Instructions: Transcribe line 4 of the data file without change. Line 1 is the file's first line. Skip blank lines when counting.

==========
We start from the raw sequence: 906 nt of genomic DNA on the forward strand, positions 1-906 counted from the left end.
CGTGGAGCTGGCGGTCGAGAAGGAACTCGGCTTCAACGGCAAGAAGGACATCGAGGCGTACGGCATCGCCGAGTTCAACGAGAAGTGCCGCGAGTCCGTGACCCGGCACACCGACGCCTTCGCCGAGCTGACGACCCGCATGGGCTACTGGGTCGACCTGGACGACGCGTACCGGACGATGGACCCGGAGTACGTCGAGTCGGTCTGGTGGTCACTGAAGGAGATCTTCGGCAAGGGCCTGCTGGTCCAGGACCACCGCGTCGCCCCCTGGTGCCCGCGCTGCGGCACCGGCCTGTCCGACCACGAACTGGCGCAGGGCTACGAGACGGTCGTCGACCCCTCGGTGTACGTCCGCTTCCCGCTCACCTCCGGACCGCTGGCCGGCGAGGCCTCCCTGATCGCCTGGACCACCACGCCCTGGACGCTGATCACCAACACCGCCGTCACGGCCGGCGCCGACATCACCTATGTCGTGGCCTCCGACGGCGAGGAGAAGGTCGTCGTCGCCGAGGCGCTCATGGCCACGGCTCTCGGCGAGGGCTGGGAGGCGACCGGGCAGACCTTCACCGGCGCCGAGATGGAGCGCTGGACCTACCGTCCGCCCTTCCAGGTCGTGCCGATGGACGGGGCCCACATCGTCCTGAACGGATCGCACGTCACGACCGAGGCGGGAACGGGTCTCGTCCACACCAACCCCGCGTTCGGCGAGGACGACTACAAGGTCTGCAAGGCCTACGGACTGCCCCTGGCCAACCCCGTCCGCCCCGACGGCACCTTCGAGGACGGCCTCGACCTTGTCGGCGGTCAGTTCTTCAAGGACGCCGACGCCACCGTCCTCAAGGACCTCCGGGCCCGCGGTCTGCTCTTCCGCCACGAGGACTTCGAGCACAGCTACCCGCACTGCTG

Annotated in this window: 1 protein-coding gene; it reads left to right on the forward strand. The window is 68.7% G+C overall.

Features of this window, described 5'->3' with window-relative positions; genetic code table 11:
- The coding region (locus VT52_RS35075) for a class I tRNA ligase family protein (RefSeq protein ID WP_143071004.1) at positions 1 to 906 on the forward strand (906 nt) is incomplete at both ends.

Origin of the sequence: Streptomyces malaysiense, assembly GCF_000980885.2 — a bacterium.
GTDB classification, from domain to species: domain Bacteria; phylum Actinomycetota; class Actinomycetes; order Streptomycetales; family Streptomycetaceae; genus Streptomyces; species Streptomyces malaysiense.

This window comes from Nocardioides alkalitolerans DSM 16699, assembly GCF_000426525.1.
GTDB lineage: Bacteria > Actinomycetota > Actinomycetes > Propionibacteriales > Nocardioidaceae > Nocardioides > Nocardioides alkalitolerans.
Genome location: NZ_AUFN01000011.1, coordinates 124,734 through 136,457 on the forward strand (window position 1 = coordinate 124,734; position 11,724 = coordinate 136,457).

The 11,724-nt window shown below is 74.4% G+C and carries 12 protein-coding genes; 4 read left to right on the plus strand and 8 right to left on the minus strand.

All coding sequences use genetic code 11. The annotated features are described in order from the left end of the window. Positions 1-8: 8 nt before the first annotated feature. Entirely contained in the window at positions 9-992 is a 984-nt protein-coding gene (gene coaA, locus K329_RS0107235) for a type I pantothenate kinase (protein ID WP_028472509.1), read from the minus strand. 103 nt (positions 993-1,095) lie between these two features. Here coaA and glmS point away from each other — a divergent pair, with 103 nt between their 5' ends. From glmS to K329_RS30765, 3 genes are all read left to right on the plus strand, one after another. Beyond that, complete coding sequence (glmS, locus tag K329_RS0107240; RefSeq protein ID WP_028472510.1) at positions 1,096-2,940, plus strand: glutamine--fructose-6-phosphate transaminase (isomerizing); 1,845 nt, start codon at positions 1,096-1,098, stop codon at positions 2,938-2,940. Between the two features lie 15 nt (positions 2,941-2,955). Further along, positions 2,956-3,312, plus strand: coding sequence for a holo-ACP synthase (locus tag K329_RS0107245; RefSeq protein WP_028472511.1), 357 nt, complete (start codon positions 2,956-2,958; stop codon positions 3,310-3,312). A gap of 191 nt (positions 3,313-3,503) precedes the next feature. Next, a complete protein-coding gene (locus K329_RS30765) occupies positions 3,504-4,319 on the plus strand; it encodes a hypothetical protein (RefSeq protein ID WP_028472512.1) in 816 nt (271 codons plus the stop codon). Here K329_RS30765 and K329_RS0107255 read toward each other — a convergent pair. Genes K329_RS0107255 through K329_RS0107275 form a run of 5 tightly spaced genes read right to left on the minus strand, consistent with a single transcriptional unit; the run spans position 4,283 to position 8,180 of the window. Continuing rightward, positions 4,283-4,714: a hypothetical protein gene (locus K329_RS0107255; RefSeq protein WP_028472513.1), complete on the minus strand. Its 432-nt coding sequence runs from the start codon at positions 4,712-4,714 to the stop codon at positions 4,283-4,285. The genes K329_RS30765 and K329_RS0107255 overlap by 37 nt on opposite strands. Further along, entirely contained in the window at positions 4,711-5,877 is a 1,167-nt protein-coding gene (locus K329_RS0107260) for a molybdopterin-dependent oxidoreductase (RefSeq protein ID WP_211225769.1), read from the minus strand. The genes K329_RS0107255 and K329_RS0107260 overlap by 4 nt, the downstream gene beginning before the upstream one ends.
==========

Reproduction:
Features of this window, described 5'->3' with window-relative positions; genetic code table 11: